Short-term efficacy and safety of ranibizumab for neovascular age-related macular degeneration in the real world using the regulatory post-marketing surveillance study in South Korea

Session Details

Session Title: Free Paper Session 22: AMD V

Session Date/Time: Sunday 10/09/2017 | 08:00-09:30

Paper Time: 08:24

Venue: Room 115

First Author: : G.Cho SOUTH KOREA

Co Author(s): :    J. Cho   S. Woo                          

Abstract Details

Purpose:

The aim of this study was to investigate the short-term efficacy and safety of ranibizumab in large number of patients with neovascular age-related macular degeneration (nAMD) in the routine clinical setting. This study also aims to analyze the associated factors for visual outcome focusing on the experience of previous treatment.

Setting:

This was post-hoc analysis of ranibizumab regulatory post marketing surveillance (PMS) study in Korea. PMS study was a multi-centre, open-label, 12-week, prospective and observational study with the aim to evaluate the efficacy and safety of ranibizumab under the real clinical practice setting.

Methods:

Ranibizumab PMS study was conducted from July 27, 2007 to July 26, 2013 in Korea. In this post-hoc analysis, 2938 nAMD patients who were treated with three monthly ranibizumab injections were included for safety analysis set and 2811 patients were included in efficacy analysis set after excluding 127 patients who lacked BCVA data. Among the patients in efficacy analysis set, 2167 patients were naïve and 644 patients had prior history of nAMD treatment. Best-corrected visual acuity (BCVA) measurement and funduscopic evaluation were conducted at every visit. Fundus photography, fluorescein angiography and optical coherence tomography were conducted at baseline and week 12. Change of logarithm of the minimum angle of resolution (logMAR) visual acuity, retinal or subretinal haemhorrage, size of choroidal neovascularization (CNV) and exudate were analyzed for efficacy endpoints. Patients were further divided according to the baseline characteristics including, prior treatment history, age, baseline visual acuity and type of CNV. Associations of visual outcome and baseline characteristics were investigated by univariate and multivariate regression analysis. For safety outcome, ocular and systemic adverse events were reported.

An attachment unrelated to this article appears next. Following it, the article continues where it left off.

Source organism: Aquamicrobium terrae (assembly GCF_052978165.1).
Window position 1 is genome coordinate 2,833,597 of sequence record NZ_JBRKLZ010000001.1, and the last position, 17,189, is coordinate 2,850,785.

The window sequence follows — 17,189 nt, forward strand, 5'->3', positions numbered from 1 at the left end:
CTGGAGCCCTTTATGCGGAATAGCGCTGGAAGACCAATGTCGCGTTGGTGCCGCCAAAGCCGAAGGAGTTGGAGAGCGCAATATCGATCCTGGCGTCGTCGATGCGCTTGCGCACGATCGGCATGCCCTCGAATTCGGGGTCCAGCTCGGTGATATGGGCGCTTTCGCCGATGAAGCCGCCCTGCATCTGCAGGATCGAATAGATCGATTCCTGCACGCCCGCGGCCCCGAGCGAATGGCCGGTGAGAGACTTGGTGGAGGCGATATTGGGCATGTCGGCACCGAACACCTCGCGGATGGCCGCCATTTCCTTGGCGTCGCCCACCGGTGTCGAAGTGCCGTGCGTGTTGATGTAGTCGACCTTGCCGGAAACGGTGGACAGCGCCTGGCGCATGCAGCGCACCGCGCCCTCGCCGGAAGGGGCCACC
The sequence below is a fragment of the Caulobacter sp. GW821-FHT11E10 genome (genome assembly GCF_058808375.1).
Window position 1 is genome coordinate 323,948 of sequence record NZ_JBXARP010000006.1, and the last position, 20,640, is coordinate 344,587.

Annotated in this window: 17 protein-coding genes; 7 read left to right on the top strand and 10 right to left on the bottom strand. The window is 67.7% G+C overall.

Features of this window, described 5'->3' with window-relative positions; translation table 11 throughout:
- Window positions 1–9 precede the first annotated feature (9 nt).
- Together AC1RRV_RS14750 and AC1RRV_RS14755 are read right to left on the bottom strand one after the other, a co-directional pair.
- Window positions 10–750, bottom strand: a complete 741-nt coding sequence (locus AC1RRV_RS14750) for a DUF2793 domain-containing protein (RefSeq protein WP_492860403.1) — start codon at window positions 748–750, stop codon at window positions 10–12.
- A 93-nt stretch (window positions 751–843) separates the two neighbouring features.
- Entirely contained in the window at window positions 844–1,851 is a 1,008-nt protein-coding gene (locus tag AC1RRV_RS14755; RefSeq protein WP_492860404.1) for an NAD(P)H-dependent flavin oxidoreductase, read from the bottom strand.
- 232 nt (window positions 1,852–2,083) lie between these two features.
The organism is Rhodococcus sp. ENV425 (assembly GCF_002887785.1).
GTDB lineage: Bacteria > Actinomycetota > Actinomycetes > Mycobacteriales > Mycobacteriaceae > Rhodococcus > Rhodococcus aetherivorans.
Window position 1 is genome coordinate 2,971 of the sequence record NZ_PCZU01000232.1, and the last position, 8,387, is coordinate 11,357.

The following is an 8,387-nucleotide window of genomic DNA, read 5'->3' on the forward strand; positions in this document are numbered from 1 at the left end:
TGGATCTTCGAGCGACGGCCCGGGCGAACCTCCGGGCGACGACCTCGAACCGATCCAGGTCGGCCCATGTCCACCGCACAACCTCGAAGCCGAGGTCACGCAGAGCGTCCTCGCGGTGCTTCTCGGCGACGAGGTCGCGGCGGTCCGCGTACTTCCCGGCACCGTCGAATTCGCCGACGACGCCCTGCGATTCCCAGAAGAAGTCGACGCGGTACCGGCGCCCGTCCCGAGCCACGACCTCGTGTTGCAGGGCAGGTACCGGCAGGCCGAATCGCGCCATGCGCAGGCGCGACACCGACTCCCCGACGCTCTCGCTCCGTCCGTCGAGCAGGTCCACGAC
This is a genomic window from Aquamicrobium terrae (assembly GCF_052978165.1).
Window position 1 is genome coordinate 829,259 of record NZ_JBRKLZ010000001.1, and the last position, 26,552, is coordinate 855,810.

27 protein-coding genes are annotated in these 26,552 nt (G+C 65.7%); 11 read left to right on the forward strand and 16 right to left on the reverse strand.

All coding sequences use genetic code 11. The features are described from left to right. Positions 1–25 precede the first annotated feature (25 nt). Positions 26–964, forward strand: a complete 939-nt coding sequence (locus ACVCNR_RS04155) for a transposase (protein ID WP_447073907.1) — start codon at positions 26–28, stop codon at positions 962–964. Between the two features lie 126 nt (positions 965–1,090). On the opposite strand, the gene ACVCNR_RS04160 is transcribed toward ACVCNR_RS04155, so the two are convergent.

Results:

Mean BCVA improved significantly from 0.86±0.57 to 0.73±0.57 after three monthly ranibizumab injections (P<0.001). The change of BCVA was greater in naïve patients compared to non-naïve patients (-0.15±0.38 vs. -0.08±0.35, P<0.001). Size of CNV was decreased (P=0.004) and retinal or subretinal haemhorrage as well as exudate improved at week 12 (P=0.028 and P <0.001). All three anatomical outcomes were more favorable in naïve patients compared to non-naïve patients (P=0.004, P=0.028 and P<0.001). In univariate analysis, patients with no prior treatment, classic type CNV, worse baseline BCVA and younger age showed significantly greater change of visual acuity. In multivariate analysis, no prior treatment history, worse baseline BCVA and younger age were the significant predictive factors for greater improvement of visual acuity. Patients with baseline BCVA <20/320 showed the largest visual improvement (-0.29±0.51) among BCVA groups. There was no new safety signal compared to previous clinical trials.

Conclusions:

In this observational study, conducted in real clinical practice setting with large number of patients, the short-term visual and anatomical outcome improved significantly in patients with nAMD after ranibizuamab treatment. Also, there was no new safety signal compared to clinical trials. Naïve patients showed greater improvement in both functional and anatomical outcomes. No prior treatment history, worse baseline visual acuity and younger age were the predictive factors for greater BCVA change after ranibizumab treatment.

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